Ethan: We’ve trained that on some of our columns throughout the garden, so just we’re wrapping it around. Cut off the lateral branches, and then when it flowers, you get these white pea-like flowers against the stone. Or espaliering redbuds on the walls of the house, too. And so we’re taking this plant that’s known for its flowers and using it in all these different ways. And that’s why I think for us, cultivars are very effective, because it really opens up the use for plants and the landscape and all these different ways that can be dwarf, maybe columnar, they can be weeping. But it allows a lot more diversity in how this native plant can be used.

Margaret: Well, with the redbuds, there’s some of the cultivars that have the dark foliage. Have you used some of those? Purple foliage.

Ethan: We love those. Yeah. One, we have one called ‘Black Pearl’ on the side of the house, and we use ‘Merlot,’ ‘Forest Pansy’ and a number of other different varieties. The redbuds have really exploded, haven’t they? There’s so many different cultivars out there now.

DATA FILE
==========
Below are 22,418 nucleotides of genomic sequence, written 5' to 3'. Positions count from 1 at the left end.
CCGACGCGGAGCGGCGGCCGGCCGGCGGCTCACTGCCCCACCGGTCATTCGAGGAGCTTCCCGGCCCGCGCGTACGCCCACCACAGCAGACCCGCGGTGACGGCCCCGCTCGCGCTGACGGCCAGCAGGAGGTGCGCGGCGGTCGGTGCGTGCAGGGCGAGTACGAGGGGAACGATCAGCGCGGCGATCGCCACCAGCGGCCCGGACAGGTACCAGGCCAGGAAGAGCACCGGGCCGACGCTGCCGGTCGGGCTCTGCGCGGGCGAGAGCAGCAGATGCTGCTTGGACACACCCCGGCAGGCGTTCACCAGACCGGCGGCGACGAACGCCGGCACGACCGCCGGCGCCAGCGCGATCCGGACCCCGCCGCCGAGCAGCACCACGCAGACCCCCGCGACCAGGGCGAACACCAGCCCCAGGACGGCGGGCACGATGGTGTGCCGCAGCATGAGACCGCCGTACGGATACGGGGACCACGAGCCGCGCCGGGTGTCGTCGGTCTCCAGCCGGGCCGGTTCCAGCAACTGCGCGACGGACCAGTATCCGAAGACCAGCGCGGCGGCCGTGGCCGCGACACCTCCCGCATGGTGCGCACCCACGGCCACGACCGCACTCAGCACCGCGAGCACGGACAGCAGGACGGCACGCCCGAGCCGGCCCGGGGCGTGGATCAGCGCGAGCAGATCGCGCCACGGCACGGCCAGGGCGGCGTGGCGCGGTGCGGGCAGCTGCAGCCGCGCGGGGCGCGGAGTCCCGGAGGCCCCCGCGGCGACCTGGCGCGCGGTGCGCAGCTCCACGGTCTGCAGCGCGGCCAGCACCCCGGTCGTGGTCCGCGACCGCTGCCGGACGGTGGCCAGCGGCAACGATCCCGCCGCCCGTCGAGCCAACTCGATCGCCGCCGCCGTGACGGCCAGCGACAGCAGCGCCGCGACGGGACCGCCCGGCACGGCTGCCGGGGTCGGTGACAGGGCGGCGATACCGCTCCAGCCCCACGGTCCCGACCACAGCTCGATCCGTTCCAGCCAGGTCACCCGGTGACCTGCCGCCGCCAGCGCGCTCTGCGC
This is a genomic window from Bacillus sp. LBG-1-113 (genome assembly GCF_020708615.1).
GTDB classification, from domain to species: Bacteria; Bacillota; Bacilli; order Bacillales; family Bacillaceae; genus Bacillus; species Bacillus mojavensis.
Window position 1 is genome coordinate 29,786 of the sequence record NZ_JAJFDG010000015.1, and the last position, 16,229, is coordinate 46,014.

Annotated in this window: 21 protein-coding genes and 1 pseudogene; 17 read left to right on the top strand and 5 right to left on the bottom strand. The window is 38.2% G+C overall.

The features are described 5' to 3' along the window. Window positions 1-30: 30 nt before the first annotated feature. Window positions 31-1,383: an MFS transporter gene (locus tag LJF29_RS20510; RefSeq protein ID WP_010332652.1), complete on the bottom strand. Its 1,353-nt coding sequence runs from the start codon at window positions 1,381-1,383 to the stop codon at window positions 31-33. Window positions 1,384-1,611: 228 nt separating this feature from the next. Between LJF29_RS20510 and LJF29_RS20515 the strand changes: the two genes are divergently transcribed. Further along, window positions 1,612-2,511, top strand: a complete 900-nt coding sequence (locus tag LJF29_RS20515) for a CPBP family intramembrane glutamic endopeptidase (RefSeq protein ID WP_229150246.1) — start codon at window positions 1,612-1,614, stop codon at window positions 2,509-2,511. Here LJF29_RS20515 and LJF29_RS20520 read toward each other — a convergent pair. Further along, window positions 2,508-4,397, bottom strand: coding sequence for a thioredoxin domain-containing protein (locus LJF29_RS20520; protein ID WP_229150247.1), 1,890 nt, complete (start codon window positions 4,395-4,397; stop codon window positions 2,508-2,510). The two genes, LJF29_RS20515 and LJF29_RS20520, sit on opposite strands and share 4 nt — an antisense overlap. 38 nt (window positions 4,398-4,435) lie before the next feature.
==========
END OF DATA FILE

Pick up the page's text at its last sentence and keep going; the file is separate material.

Margaret: And so to espalier them, you are training the branches by, you’re pinning them in your case to stone, or it could be other siding, or it could be a trellis or whatever. You’re using eye hooks or something and wire, or what are you doing?

Ethan: We’re drilling right into the mortar. We just take a drill, hammer drill, and put in the eye hooks, screw them in there, and start slowly and small and get your main branches, the framework, in place. And then you’re just trimming the lateral branches and then thinning it in the center as well, to kind of expose the inner sort of architecture of the limbs.

Margaret: I have a friend who loves… He’s an expert horticulturist for many years, and he loves to espalier things, and he has witch-hazels and all kinds of things espaliered against, he has a board fence, a flat, almost like a wall-type fence, around his garden. And it’s just, I just am like, oh my goodness, look at that. I never thought to do it with what he does it with. And you have the same sort of instinct, which is to give it a try. So if I wanted to do, say, witch-hazel, and I believe you’ve done some, what do I do? I reduce the number of main stems first? Or you start with a young plant, I guess, first of all, don’t you?